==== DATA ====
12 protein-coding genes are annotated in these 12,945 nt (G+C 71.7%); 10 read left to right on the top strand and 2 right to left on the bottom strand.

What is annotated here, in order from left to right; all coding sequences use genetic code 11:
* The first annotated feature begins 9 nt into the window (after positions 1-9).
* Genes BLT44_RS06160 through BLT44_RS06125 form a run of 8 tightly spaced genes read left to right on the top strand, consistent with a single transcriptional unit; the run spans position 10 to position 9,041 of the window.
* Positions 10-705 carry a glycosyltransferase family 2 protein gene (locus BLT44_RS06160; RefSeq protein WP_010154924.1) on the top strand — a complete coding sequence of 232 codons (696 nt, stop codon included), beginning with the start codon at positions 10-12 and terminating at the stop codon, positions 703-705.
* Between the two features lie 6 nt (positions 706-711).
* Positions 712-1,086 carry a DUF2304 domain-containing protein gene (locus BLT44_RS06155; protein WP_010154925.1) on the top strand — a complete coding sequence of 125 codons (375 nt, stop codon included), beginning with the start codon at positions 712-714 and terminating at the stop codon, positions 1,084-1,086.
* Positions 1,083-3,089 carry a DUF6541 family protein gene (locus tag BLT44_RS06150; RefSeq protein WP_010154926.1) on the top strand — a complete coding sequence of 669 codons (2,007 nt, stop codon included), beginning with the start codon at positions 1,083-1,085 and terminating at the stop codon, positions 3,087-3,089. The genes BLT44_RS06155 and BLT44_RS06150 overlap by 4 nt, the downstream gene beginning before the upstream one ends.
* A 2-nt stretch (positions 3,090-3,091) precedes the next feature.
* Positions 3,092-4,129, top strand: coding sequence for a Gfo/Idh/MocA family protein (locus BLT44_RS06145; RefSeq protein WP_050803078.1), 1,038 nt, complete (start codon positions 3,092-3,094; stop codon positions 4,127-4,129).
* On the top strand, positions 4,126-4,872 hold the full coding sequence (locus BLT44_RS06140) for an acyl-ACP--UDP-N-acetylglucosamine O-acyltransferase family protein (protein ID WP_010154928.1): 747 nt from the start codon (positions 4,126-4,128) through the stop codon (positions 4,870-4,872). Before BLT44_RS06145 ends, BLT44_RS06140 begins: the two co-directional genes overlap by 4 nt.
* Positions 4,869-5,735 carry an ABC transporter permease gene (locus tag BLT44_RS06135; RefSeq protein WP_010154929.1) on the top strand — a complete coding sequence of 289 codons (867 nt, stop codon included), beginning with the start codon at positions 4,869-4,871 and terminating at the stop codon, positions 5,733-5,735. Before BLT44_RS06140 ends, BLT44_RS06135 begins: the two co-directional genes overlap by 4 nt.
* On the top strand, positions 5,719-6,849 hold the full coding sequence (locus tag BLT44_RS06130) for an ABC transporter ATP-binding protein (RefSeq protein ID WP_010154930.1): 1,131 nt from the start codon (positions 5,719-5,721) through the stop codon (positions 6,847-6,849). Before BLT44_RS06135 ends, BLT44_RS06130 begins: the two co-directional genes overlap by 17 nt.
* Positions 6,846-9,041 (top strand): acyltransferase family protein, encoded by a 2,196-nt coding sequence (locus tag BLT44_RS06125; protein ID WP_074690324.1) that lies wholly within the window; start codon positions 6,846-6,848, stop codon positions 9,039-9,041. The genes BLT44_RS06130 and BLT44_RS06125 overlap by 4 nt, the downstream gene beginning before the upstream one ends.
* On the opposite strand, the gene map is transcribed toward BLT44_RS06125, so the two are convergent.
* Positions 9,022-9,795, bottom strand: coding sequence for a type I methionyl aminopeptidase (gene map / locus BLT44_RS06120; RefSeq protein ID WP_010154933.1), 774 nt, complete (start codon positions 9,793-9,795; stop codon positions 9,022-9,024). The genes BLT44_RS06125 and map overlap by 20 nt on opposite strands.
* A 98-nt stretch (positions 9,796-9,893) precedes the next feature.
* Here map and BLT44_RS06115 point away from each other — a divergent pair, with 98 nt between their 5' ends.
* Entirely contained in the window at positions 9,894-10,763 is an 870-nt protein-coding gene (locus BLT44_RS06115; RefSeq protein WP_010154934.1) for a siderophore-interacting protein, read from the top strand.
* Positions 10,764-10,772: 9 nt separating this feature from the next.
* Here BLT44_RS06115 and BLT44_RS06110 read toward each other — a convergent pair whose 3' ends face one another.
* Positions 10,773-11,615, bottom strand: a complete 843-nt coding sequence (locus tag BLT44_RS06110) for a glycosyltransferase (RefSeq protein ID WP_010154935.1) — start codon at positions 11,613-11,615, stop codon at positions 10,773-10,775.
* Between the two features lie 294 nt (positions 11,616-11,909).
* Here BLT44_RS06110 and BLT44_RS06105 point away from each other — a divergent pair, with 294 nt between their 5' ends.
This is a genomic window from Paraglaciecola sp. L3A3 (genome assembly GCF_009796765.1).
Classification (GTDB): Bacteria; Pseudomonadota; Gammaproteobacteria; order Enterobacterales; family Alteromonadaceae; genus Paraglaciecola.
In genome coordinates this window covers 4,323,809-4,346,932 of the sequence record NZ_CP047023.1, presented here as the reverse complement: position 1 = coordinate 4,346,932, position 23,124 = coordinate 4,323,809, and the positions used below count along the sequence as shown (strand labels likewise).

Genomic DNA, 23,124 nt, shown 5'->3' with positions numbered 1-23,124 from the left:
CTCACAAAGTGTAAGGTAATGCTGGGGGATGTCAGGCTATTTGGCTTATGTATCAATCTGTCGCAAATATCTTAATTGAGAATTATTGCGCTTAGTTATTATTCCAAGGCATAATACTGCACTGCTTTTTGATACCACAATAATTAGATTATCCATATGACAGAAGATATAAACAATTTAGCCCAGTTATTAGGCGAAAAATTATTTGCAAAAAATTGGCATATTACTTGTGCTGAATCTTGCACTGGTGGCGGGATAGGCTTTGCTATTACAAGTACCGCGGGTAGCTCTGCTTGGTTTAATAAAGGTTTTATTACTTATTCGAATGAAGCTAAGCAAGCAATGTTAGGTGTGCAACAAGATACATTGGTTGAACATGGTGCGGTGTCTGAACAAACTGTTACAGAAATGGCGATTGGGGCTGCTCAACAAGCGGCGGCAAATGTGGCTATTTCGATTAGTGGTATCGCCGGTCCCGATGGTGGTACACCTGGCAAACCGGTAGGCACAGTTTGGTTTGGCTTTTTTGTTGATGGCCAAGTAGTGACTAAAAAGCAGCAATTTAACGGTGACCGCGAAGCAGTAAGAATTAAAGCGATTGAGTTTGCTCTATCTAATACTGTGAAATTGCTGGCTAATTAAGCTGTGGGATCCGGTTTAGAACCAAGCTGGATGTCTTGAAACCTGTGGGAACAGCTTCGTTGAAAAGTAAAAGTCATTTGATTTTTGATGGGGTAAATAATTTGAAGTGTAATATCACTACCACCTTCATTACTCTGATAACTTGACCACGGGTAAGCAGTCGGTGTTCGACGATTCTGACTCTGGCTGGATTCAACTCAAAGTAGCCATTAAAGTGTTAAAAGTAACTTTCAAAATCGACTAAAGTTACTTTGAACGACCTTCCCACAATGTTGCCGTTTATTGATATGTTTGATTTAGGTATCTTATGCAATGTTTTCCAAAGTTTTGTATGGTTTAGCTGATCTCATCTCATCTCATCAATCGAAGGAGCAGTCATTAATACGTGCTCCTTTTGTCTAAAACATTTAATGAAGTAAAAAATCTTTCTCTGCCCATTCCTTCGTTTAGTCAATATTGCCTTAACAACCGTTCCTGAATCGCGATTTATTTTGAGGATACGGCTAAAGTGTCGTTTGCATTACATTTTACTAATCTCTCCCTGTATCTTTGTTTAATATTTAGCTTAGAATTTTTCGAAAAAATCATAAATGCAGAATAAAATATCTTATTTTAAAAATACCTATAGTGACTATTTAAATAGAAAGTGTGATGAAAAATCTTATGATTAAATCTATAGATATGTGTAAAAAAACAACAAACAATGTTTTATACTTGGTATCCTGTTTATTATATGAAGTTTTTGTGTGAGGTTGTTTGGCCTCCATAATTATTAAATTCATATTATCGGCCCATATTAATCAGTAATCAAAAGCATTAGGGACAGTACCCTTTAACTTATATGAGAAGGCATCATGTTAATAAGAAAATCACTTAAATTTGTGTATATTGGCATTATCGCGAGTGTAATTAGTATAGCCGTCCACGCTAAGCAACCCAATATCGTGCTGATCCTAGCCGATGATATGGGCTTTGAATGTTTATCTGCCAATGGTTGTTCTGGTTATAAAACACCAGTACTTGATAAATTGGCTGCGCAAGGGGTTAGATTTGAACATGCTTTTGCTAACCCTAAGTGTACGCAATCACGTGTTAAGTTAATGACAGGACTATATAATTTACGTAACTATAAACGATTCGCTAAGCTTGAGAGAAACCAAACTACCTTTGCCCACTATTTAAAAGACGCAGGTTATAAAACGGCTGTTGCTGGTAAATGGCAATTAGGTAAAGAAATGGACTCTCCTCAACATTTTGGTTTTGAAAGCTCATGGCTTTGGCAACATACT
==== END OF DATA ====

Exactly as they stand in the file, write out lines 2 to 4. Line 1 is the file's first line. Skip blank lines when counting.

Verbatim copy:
What is annotated here, in order from left to right; all coding sequences use genetic code 11:
* The first annotated feature begins 9 nt into the window (after positions 1-9).
* Genes BLT44_RS06160 through BLT44_RS06125 form a run of 8 tightly spaced genes read left to right on the top strand, consistent with a single transcriptional unit; the run spans position 10 to position 9,041 of the window.